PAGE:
As a company with a remote workforce, it’s always a treat when we are able to get together for strategy sessions, project collaboration and good old-fashioned team building.
It’s even better when we can leverage some of our time together and give back.
As you’ll see on our blog, we all try to participate in community service in our home towns through the Craft Impact Cares program. The past two years, we’ve joined forces to serve a local charity during our annual company meetings. Last year, we packaged up food at the All Faiths Food Bank in Sarasota, Florida, and this past March, we had the opportunity to volunteer with Our Daily Bread in Baltimore, Maryland.
Our Daily Bread is a service of Catholic Charities of Baltimore and is the largest hot meal program in the state. (The organization has not missed a single day serving lunch since June 1, 1981...talk about impressive!) Each weekday, breakfast is available to seniors and people with disabilities, and dinner is served to men enrolled in the Christopher Place Employment Academy, located in the same facility as Our Daily Bread.
We had the pleasure of serving during the breakfast shift one of our mornings in Baltimore. The regular volunteers cheerfully welcomed us and showed us the ropes: how place settings should be laid out, what to expect when the visitors arrived and what the general rules of breakfast service were.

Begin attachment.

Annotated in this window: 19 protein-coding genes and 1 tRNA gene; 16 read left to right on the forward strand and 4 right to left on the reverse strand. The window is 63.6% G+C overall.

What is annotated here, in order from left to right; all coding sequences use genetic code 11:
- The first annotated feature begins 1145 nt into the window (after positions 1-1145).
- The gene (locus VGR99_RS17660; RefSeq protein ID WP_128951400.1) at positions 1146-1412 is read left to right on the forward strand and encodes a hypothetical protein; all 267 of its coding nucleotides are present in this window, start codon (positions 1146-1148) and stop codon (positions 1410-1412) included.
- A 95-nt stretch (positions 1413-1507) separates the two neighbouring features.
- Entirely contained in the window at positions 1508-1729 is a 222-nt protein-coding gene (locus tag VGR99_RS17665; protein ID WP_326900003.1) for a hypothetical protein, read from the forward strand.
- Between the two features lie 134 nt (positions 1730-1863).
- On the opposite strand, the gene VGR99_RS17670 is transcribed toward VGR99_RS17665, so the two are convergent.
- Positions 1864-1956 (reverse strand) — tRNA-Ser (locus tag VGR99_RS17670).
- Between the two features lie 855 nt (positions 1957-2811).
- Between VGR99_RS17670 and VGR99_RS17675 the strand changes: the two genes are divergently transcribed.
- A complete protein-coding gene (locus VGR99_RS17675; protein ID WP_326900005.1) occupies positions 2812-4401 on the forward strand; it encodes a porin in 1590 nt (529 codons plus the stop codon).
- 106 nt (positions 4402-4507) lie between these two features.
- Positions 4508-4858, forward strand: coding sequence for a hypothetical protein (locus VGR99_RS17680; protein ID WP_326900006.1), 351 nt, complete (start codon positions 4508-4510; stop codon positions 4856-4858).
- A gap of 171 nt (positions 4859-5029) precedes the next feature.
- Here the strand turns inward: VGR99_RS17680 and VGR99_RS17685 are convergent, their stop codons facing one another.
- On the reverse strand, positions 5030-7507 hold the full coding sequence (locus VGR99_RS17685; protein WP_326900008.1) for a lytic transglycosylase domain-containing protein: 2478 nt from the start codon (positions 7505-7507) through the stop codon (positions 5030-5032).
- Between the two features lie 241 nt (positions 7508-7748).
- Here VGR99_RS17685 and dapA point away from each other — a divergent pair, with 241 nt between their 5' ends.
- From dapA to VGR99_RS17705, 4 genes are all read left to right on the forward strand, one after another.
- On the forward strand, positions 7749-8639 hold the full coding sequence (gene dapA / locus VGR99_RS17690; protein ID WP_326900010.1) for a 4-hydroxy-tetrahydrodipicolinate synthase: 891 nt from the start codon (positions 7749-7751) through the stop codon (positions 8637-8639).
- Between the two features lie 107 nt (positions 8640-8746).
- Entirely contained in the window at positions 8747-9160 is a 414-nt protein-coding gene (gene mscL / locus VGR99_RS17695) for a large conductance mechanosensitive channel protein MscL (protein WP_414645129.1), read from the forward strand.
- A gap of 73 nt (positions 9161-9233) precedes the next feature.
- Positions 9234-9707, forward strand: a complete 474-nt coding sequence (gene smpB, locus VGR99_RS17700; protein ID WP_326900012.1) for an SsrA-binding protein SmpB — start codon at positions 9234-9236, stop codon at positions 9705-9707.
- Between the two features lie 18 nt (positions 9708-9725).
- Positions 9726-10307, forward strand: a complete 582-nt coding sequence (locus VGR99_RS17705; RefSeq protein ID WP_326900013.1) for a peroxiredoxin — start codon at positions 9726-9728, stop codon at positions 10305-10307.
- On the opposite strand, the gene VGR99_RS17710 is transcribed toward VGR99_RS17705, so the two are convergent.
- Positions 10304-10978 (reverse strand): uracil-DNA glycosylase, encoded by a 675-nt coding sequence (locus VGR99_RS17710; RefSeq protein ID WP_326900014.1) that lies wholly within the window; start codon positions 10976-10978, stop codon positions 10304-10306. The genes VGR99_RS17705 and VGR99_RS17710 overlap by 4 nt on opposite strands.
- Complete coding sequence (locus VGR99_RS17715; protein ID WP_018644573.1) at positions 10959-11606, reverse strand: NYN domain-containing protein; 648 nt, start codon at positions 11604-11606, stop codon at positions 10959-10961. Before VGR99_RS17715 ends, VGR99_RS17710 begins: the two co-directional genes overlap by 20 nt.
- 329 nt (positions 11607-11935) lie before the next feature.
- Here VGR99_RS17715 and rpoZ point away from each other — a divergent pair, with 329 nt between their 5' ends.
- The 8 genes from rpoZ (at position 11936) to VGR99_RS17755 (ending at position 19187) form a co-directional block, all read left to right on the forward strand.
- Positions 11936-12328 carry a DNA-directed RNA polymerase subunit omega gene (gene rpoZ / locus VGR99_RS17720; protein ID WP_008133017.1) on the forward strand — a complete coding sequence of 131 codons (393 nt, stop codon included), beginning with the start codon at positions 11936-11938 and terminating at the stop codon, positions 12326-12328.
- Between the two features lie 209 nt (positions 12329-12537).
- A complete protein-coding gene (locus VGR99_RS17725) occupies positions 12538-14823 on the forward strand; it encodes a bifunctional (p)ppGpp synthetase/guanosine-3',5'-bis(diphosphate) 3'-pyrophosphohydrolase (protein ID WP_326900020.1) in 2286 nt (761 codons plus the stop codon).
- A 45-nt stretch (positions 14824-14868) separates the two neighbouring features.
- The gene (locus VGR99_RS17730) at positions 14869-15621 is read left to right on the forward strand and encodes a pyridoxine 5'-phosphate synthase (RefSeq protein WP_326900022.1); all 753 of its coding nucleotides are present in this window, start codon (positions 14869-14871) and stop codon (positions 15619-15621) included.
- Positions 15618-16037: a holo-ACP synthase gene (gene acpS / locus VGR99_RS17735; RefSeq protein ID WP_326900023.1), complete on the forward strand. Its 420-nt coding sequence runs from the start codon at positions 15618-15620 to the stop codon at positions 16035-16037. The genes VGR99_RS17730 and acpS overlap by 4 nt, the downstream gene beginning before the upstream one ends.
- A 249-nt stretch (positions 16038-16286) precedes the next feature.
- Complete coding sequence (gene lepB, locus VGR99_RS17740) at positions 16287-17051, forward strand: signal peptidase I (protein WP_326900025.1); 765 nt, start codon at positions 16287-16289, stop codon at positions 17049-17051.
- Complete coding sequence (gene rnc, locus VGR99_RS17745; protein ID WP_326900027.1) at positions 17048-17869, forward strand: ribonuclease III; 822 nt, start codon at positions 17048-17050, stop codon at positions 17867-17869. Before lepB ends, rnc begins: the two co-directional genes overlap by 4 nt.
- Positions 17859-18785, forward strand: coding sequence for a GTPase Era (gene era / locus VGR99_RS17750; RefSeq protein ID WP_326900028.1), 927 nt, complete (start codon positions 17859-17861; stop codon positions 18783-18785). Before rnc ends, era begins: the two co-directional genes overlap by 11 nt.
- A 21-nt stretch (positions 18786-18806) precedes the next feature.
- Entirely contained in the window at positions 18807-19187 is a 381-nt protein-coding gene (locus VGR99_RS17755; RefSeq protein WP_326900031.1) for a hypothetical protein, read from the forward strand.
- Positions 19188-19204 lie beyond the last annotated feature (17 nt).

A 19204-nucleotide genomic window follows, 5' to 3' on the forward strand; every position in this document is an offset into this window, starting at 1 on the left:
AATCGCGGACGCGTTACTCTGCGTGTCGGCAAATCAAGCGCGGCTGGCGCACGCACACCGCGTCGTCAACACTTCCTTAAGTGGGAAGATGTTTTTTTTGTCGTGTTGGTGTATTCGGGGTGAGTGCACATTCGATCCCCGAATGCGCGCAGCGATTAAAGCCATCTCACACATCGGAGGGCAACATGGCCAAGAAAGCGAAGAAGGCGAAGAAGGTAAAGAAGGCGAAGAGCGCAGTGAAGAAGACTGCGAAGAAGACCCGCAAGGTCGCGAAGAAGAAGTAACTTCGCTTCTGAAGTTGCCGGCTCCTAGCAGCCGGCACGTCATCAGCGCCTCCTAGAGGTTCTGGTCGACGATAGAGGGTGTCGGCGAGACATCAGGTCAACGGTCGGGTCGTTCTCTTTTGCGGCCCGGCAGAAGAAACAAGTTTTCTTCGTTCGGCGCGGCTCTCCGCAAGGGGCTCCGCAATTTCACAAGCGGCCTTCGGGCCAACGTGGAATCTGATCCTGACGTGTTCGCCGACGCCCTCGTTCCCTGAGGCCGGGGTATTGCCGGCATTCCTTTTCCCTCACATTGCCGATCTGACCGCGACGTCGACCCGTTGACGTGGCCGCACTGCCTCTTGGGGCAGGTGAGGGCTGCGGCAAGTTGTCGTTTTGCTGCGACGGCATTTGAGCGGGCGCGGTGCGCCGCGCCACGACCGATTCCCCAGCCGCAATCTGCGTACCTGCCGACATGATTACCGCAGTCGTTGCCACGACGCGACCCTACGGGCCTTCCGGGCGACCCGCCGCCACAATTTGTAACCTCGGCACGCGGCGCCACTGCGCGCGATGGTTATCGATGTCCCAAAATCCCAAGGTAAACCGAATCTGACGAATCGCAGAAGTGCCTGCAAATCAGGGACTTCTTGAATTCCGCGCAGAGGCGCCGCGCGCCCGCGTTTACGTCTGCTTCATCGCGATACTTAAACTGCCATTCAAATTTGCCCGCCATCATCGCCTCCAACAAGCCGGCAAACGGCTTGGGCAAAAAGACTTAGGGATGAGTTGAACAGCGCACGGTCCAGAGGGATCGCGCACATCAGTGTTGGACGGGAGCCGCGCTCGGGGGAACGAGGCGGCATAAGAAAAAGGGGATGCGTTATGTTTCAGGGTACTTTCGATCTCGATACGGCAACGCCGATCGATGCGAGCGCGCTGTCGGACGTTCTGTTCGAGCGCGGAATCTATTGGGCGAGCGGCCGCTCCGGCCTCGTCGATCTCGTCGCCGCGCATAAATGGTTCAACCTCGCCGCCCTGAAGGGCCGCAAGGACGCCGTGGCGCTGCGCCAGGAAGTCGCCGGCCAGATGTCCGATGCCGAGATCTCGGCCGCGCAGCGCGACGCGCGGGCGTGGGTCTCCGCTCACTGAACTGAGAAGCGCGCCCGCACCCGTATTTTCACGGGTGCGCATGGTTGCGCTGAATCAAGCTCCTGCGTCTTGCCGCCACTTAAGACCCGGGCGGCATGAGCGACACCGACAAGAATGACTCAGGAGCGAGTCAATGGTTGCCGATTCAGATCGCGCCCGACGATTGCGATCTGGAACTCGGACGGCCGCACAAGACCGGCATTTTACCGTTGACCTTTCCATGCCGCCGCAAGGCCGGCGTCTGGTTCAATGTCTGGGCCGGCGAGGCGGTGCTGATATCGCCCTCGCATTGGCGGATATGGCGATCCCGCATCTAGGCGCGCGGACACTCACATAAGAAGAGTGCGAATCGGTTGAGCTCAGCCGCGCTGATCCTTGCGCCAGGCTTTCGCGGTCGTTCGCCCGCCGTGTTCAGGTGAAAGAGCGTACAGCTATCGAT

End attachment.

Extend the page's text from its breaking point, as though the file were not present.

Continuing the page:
When the doors opened, the next hour was a whirlwind of talking with and serving visitors, ensuring they had everything they needed and turning over place settings for the next guests to come. Once the breakfast rush started winding down, we helped set up place settings for the lunch service, which is the main event at Our Daily Bread, serving 500-1,000 visitors each day.
Working the breakfast shift at Our Daily Bread allowed me to reflect on something many of us take for granted on a daily basis. Personally, I would find it extremely difficult to start my day without access to a good meal. People in the U.S. and worldwide struggle with hunger regularly, and it is uplifting knowing that organizations like Our Daily Bread do their best to curb this issue in their local communities.
The experience was a reminder that we should never be too busy to give back to our local communities. If we can find the time to serve those in need during the limited time we have annually to meet as a company, we can certainly find the time in our lives back home to do the same.
Thank you, Our Daily Bread, for having us—and kudos for the important work you’re doing each day in downtown Baltimore.